Two days ago, my client told me he was thinking of committing suicide because his profession has been attacked for two to three weeks now even though he is convinced he acted right – he is convinced he acts right everyday. He says to me: “How do I get out of this? So I told him to switch to another job, leave the police, there are other professions. And he replies: “Yes, but this is who I am, I live for my work, I want to be a police officer, I want to go arrest people, I want to be able to strangle them when they struggle”. Statement by the lawyer who is defending the police officer who killed Nahel on June 27, 2023.
Richard Wright voluntarily expatriated himself with his family (Ellen, my mother, and myself) in 1947 and was welcomed there by the likes of Jean-Paul Sartre and Simone de Beauvoir – who later both became “suitcase carriers” in the Francis Jeanson network, which was supplying weapons to the National Front for Liberation [FLN], Algeria’s national liberation movement.
My father wholeheartedly condemned the colonial war conducted by the French in Algeria. When Simone de Beauvoir used to ring at our door to give my parents the latest news about the war, I noticed her suitcase-carrying hands were covered with nervous eczema. She later co-authored a book about the torture of an FLN activist, Djamila Boupacha, who was raped by the French army with a broken beer bottle.
During the Cold War, Black American expatriates in Paris – caught between the rock of McCarthyism and the hard place of nonintervention into French policy at the price of being sent back to the USA – had to be publicly silent even though they were personally increasingly concerned about France’s drift towards fascism.
But Richard would often go to cafés with FLN revolutionaries and let his most trusted friends know the depth of his concerns. On August 28, 1957, he wrote to his Dutch translator: “France is sinking each day, each hour. We may have a dictatorship here before the year is over. A fascist one! It is strange. And it will now have to happen. Poor mankind.”
That same year the Richard Gibson affair broke out, shaking the whole of the Black American community in Paris. A letter attacking French policy in Algeria was printed in Life magazine under the forged signature of a Black American, Ollie Harrington, who was my father’s best friend and confidant as well being close to the Communist Party USA. My father threw caution aside and testified on Ollie’s behalf in front of the French Homeland Security Department. The forged signature was later found to have been penned by another Black American, Richard Gibson.
From then onward, my father’s foreign service documents forwarded to Washington were “stamped ominously ‘Subversive Control.’” (FBI files, July 7, 1958). My father died in a shabby Paris clinic, alone in 1960. Richard Wright, scholars like Ishmael Reed, the late Addison Gayle and others discuss the possibility of his having been neutralized. A few years ago, when a part of the John F. Kennedy files were declassified, my father’s suspicions about Richard Gibson turned out to be correct: He had been a CIA agent.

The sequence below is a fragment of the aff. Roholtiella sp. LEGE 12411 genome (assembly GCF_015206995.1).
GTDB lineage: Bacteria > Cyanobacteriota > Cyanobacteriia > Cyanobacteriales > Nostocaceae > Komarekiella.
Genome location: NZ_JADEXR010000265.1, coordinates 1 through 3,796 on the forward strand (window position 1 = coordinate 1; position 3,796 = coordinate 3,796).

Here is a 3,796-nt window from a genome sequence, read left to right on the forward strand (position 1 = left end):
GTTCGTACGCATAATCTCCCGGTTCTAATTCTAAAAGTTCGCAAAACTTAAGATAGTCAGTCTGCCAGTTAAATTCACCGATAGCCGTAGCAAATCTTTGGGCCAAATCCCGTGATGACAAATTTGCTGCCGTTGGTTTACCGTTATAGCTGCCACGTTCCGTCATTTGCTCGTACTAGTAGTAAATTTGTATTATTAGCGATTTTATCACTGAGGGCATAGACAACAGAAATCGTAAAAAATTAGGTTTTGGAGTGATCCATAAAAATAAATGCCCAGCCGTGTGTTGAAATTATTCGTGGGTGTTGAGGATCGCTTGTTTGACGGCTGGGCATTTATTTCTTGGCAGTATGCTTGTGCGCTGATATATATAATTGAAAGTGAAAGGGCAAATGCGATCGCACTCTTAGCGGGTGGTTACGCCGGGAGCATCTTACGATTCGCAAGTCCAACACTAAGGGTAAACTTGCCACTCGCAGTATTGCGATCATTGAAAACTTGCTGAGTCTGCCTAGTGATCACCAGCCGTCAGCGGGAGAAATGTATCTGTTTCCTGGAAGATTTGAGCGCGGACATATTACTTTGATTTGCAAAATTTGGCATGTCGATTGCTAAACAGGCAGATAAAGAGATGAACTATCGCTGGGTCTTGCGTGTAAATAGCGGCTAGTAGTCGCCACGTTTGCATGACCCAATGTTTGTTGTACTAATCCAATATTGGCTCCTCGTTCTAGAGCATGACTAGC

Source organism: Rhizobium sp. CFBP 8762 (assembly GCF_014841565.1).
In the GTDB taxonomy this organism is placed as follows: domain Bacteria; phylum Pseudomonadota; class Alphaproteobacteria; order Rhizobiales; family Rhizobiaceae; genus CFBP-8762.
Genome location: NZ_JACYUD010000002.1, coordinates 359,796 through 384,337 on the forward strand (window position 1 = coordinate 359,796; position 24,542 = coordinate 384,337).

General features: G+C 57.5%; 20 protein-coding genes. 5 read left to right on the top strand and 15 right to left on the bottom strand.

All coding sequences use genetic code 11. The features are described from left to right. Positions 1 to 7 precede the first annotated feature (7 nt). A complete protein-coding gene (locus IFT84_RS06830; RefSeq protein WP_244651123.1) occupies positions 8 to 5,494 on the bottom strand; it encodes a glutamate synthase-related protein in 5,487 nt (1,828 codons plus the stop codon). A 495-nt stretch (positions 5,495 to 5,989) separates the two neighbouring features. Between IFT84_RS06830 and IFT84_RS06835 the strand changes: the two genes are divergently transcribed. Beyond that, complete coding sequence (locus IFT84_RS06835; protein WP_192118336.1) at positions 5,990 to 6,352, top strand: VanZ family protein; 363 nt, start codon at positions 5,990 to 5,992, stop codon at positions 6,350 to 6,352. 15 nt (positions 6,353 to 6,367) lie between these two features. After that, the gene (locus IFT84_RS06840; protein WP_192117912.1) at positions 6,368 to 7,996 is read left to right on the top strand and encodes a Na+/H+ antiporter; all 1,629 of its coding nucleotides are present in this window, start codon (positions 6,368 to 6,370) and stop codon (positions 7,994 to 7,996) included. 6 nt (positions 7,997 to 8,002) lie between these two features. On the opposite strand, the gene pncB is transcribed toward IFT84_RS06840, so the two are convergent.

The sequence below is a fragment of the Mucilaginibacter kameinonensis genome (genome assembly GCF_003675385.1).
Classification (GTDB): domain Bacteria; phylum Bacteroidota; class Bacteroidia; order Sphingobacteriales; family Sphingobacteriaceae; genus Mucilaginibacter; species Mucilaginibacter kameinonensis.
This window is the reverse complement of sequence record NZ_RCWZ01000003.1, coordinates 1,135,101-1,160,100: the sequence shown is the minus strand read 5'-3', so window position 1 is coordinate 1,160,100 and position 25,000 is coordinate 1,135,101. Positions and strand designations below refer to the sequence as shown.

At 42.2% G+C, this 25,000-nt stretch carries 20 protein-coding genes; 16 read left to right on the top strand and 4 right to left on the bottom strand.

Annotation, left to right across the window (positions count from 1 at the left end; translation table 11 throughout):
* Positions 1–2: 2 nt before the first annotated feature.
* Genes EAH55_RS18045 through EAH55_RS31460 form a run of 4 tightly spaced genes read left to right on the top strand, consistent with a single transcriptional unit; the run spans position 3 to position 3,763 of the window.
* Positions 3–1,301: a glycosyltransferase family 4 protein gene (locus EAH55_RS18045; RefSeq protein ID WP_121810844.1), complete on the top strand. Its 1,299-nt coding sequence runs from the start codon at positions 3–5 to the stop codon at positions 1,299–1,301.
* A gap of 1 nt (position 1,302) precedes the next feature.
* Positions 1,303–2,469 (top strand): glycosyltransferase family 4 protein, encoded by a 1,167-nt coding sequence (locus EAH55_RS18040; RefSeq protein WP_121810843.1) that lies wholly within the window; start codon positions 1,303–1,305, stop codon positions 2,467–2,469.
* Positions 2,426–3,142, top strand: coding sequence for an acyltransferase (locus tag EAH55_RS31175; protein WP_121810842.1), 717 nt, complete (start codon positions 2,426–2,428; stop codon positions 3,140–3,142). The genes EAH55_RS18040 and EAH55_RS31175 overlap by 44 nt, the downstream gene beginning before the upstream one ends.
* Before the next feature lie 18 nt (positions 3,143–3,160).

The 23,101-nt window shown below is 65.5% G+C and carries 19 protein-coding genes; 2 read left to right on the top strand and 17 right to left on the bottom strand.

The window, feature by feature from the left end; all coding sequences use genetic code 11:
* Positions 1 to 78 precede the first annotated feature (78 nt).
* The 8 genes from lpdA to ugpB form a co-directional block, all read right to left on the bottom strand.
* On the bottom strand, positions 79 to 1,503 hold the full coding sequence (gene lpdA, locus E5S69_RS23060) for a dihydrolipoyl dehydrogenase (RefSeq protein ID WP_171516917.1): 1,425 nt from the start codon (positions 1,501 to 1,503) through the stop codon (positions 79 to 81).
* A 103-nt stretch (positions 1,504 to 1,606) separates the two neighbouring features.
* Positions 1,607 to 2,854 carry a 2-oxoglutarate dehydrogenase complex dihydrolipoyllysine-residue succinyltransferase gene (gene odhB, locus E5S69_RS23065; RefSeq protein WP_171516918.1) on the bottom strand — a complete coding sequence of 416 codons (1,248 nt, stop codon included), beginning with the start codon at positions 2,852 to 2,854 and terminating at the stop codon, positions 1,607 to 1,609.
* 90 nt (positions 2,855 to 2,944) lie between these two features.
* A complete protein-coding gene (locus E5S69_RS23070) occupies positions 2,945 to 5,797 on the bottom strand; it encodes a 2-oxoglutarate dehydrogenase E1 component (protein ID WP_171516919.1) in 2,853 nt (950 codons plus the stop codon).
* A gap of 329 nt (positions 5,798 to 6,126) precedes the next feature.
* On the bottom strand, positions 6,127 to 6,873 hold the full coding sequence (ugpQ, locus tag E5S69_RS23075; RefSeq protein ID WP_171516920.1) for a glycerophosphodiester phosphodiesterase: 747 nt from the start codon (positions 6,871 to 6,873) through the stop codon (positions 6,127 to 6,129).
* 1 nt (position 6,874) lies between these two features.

This pre-COINTELPRO and Cold War context versus the groundbreaking Bandung Conference – where non-alignment was born in 1955 – dominated the international context of the Algerian war as far as many radical Pan-Africanists were concerned. And this is strangely similar to the tension today between the global rise of the ultra right on both sides of the Atlantic – and the nonalignment of BRICS (Brazil, Russia, India, China, South Africa).
Historically and geopolitically, the Franco-Algerian war and the eight grueling years it took to unwind between 1954 and 1962 sinks deep into the the French collective unconscious – not least because the French army started fighting for their colony on the heels of their national disgrace at Dien Bien Phu when they were defeated by the North Vietnamese and the U.S. took over. In Algeria, they dug in partly because they could not afford to be seen to be losing again, partly because Algeria was oil-and-gas-rich.
Stolen Lives Collective fights for justice
Ramata Dieng, who is Senegalese and who lost her brother at the hands of the French police “thanks” to a chokehold similar to George Floyd’s, had this to say when I asked her to react to Nahel’s murder: “Fifteen days before Nahel, there was Alhoussein Camara, a young Guinean aged 19 who was shot down on his way to work. And before that there was Monzomba.”
Ramata has founded a Stolen Lives Collective in her brother Lamine’s memory to help victims’ families get justice. I can sense her enough-is-enoughness. In order to get the French courts to hear her case for Lamine, she had to take it to the European Court of Justice; it took 11 long years of litigation. Her tireless efforts are an indictment of the politicization of justice in France.
Ramata writes to me: “These tragedies happen because the courts follow orders from the state and therefore refuse to impose sanctions on the police. My Collective calls for the abolition of the use of military weapons and of the use of chokeholds in policing; the setting up of a public body independent of the police and the gendarmes (military police) to investigate claims and complaints against law enforcement officers; a set of rules enabling families to be fully present and represented as soon as a death has been declared (an autopsy is allowed only after the family has conferred with the forensic medical authorities); the yearly publication by the Ministry of the Interior of the number of persons wounded or killed by law enforcement, the number of charges pressed for police violence and the resulting number of convictions.”